Saturday, August 15, 2015

The Harbor Report: Getting some tips from the winners

Jake Mayol won this year's Jr. Sabot National Championship. 

By Len Bose
August 15, 2015

I am back from Hawaii and the Transpac race where we finished second in our class, only two minutes out of first place, aboard the Santa Cruz 50 Horizon.

Speaking of first place, my yacht club, The Bahia Corinthian Yacht Club, has something to be very proud of this season. Not that it is so unusual, but Mark Gaudio has won this year's Naples Sabot Senior Championships sailed in Alamitos Bay back on June 6-7.
According to Gaudio, this could be his 18th Sabot Championship but for the second time in three years, a BCYC member Jake Mayol has won the Junior Naples Sabot National Championships sailed in Alamitos Bay in Long Beach Aug. 3-4.
In an effort to improve my own sailing skills I got on the phone and interviewed both Jake and Gaudio.
Jake is 11 years old and attends the Don Juan Avila Middle School in Aliso Viejo. He has been sailing in the BCYC junior program since he was 6 with his brother Max. Max, 15, has placed third in the Sabot nationals the last two years and is away at the Canadian Youth Championships.
Max Mayo at The Canadian Youth Championships

During the Sabot nationals, Jake sailed a Phoenix-made sabot with the sail number 9333. From my understanding it came down to the last race, on the last leg, for Jake to secure the victory.
"All the pressure going into the last race, having to beat my competition was one of my most difficult moments in my sailing career," Jake said.
After he received his first-place trophy I asked him which past winners' names grabbed his immediate attention? Jake said, "Jim Otis, Mark Gaudio, Brian Thomas, Chuck Driscoll and Charlie Buckingham."
My next question was: "Jake, since you have just won the Sabot Nationals where will you be going next?" It was not Disneyland. He has goals of placing in the top 20 on the U.S. team trials sailed in Optimist sailboats next year and is looking forward to qualifying to the U.S. Olympic team someday.
I asked Jake what advice he would give to the C3 sabot sailor who has aspirations of becoming the next national sabot champion?
"A lot of practice, practice always makes you better, you can never really get to the best of your ability," he said. "You will always have to work at one thing at a time. Don't overload yourself with a bunch of things at once. Work at stepping stones, focus on one thing until you have it down. If you have a bad race try to always forget about it and do your best on the next race."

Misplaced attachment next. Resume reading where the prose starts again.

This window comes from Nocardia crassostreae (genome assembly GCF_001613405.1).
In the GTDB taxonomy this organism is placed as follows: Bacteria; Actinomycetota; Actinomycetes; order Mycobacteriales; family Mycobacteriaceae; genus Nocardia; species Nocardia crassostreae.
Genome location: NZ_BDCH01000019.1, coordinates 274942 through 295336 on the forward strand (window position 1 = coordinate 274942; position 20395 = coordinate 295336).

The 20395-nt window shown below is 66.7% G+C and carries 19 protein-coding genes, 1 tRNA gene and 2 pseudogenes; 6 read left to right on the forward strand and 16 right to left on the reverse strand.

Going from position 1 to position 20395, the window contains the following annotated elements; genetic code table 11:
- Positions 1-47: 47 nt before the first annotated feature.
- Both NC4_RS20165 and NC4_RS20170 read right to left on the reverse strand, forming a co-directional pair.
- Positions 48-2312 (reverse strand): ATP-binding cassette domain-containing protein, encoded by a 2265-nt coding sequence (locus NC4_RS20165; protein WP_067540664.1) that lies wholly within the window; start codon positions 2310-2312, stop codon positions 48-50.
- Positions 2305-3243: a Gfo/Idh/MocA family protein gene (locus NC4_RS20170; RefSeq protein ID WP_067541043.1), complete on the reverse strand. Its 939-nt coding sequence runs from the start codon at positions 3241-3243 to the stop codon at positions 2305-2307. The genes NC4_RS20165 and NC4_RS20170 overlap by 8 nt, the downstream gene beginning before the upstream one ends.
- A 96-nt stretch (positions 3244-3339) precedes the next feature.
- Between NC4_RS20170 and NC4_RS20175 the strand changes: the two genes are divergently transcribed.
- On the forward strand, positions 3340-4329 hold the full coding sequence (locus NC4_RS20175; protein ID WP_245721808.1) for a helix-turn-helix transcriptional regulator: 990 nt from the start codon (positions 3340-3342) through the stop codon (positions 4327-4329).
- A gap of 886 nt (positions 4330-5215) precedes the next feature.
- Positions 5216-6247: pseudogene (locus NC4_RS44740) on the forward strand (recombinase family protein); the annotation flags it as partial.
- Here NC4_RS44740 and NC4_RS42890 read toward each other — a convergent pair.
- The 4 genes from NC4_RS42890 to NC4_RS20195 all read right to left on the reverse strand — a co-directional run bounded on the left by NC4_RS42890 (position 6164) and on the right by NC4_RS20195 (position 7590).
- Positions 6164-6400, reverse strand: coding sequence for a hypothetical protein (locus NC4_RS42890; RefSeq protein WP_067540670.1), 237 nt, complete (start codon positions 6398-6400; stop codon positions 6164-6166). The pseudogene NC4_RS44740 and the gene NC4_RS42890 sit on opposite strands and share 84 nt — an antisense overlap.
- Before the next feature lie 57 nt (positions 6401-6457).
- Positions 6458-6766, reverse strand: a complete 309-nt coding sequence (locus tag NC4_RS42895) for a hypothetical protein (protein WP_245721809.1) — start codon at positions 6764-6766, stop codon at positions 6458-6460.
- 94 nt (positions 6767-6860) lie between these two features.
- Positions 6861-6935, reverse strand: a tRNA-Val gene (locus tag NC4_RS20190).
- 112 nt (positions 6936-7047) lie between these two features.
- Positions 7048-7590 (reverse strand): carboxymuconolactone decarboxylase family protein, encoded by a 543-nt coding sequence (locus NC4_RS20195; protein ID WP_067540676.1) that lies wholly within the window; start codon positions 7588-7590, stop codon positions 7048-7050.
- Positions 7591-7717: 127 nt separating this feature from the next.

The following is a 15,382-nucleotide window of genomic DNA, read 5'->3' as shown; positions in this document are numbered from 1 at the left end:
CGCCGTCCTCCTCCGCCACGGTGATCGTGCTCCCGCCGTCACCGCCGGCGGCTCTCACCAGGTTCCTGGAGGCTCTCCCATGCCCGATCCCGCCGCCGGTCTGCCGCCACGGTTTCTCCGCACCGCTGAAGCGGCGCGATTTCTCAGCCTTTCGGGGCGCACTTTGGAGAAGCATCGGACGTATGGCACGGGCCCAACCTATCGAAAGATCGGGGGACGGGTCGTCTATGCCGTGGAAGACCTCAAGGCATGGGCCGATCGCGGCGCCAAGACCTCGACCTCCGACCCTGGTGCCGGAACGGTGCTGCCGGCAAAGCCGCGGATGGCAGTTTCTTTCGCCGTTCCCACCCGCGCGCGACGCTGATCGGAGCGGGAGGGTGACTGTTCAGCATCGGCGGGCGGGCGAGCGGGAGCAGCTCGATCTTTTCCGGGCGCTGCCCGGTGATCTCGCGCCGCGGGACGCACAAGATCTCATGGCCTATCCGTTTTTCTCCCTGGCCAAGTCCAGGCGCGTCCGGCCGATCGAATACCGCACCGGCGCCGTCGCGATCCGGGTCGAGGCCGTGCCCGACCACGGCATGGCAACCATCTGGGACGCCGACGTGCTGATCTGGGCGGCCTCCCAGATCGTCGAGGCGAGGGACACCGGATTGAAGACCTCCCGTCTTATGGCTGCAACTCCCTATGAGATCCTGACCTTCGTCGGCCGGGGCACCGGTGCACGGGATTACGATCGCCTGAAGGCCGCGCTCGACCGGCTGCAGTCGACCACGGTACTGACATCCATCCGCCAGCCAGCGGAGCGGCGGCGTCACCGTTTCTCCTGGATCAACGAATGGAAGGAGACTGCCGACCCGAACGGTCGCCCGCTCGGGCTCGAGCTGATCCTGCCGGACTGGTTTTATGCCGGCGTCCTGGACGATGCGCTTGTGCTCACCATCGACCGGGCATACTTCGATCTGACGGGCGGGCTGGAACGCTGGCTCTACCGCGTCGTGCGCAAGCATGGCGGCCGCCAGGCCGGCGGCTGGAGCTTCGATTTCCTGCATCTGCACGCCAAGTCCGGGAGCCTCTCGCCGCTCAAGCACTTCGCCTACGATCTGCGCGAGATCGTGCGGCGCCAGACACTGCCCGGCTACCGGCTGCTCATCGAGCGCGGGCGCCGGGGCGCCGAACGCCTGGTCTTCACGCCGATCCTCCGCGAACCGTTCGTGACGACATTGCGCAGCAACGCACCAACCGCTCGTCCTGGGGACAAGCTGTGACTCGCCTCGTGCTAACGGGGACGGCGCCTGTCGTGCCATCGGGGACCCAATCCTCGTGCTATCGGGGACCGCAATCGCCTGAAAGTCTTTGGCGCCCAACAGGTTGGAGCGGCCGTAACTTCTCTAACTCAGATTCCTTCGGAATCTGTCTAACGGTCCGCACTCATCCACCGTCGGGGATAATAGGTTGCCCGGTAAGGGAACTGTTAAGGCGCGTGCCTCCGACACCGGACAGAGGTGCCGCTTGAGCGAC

I asked him how it goes when he sails against his brother. He had a quick laugh before answering: "We try not to get into each other's faces to much. He is my best friend out there, on the race course and it's kind of fun to race together. We will talk about how one of us got ahead of the other and improve our results."
We also had a good laugh when I asked him if he would be sailing in the BCYC Club Championships this summer. He turned and asked his mother if they would be in town and then asked me for the dates. I told him it was more of a joke — I was hoping he would be out of town that weekend.
Gaudio 2015 SR Sabot National Champion

Mark Gaudio
If you have ever raced in a championship in our harbor, be it sabots, Lido 14s or Harbor 20s, you have to have beat Mark Gaudio to take home the gold. Gaudio started sailing in our harbor back in 1964 at the age of 7 in the city's program at 18th Street and later at the Orange Coast Yacht Club which turned into BCYC.
Today Gaudio works as an institutional bond trader but in the late afternoons is often seen coaching the BCYC junior program or sometimes giving private lessons.
Gaudio also sails a Phoenix-made sabot, which he has had for the last 20 years, name Private Idaho.
"I have had this boat for so long, I am just comfortable with it," he said. "I have tried them all and it has a looser feel. Just not quite as stiff as the others."
I asked Gaudio the same question about which names have caught his eye on those first-place trophies.
"It has to have been Brian Thomas, Jerry Thompson or Nick Scandone," he said.
Then I asked him what advice he would give a C3 sailor.
"Get out on the water as much as you can and keep in mind most sailors will weigh out, become too big for a sabot," he said. "You can find the right boat for your size, just go sailing."

Trying to learn as much as I could from Gaudio before our Harbor 20 fleet championships coming up in a couple of months, I asked him what a Harbor 20 sailor should keep in mind when starting a championship regatta.
"Know who you have to beat — who are the key players in your fleet. Don't get into any confrontations with them and try to control them and dominate early," he said.
I have no idea what Gaudio means by that answer, so I had better go out and practice more.
Sea ya.

LEN BOSE is an experienced boater, yacht broker and boating columnist.

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